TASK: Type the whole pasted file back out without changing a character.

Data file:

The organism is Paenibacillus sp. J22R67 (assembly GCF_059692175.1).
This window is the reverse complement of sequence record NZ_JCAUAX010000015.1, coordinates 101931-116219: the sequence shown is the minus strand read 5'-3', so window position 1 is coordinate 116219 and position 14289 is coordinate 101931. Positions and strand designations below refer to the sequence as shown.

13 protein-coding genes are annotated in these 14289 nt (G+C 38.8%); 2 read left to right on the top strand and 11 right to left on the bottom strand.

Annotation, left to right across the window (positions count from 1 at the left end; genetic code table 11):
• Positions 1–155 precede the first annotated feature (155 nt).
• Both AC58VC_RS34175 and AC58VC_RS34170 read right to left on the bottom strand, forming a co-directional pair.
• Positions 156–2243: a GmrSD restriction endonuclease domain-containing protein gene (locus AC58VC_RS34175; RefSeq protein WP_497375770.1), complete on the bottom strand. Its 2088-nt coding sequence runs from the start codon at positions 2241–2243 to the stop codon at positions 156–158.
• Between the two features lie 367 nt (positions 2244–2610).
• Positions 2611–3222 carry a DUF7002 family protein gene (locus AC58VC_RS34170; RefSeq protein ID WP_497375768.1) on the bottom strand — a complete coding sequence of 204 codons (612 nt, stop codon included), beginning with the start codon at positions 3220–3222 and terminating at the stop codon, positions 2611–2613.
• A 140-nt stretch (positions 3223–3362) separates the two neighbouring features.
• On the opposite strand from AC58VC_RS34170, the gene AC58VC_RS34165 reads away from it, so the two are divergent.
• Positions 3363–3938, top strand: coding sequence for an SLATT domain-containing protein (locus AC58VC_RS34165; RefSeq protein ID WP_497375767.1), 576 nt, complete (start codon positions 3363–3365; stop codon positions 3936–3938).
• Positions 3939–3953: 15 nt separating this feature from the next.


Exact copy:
The organism is Paenibacillus sp. J22R67 (assembly GCF_059692175.1).
This window is the reverse complement of sequence record NZ_JCAUAX010000015.1, coordinates 101931-116219: the sequence shown is the minus strand read 5'-3', so window position 1 is coordinate 116219 and position 14289 is coordinate 101931. Positions and strand designations below refer to the sequence as shown.

13 protein-coding genes are annotated in these 14289 nt (G+C 38.8%); 2 read left to right on the top strand and 11 right to left on the bottom strand.

Annotation, left to right across the window (positions count from 1 at the left end; genetic code table 11):
• Positions 1–155 precede the first annotated feature (155 nt).
• Both AC58VC_RS34175 and AC58VC_RS34170 read right to left on the bottom strand, forming a co-directional pair.
• Positions 156–2243: a GmrSD restriction endonuclease domain-containing protein gene (locus AC58VC_RS34175; RefSeq protein WP_497375770.1), complete on the bottom strand. Its 2088-nt coding sequence runs from the start codon at positions 2241–2243 to the stop codon at positions 156–158.
• Between the two features lie 367 nt (positions 2244–2610).
• Positions 2611–3222 carry a DUF7002 family protein gene (locus AC58VC_RS34170; RefSeq protein ID WP_497375768.1) on the bottom strand — a complete coding sequence of 204 codons (612 nt, stop codon included), beginning with the start codon at positions 3220–3222 and terminating at the stop codon, positions 2611–2613.
• A 140-nt stretch (positions 3223–3362) separates the two neighbouring features.
• On the opposite strand from AC58VC_RS34170, the gene AC58VC_RS34165 reads away from it, so the two are divergent.
• Positions 3363–3938, top strand: coding sequence for an SLATT domain-containing protein (locus AC58VC_RS34165; RefSeq protein ID WP_497375767.1), 576 nt, complete (start codon positions 3363–3365; stop codon positions 3936–3938).
• Positions 3939–3953: 15 nt separating this feature from the next.